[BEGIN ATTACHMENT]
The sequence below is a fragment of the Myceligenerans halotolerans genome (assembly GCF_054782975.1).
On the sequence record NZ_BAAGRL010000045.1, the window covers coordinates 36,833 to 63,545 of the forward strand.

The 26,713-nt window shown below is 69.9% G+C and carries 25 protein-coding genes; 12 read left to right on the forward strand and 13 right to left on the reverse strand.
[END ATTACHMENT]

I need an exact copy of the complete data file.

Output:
The sequence below is a fragment of the Myceligenerans halotolerans genome (assembly GCF_054782975.1).
On the sequence record NZ_BAAGRL010000045.1, the window covers coordinates 36,833 to 63,545 of the forward strand.

The 26,713-nt window shown below is 69.9% G+C and carries 25 protein-coding genes; 12 read left to right on the forward strand and 13 right to left on the reverse strand.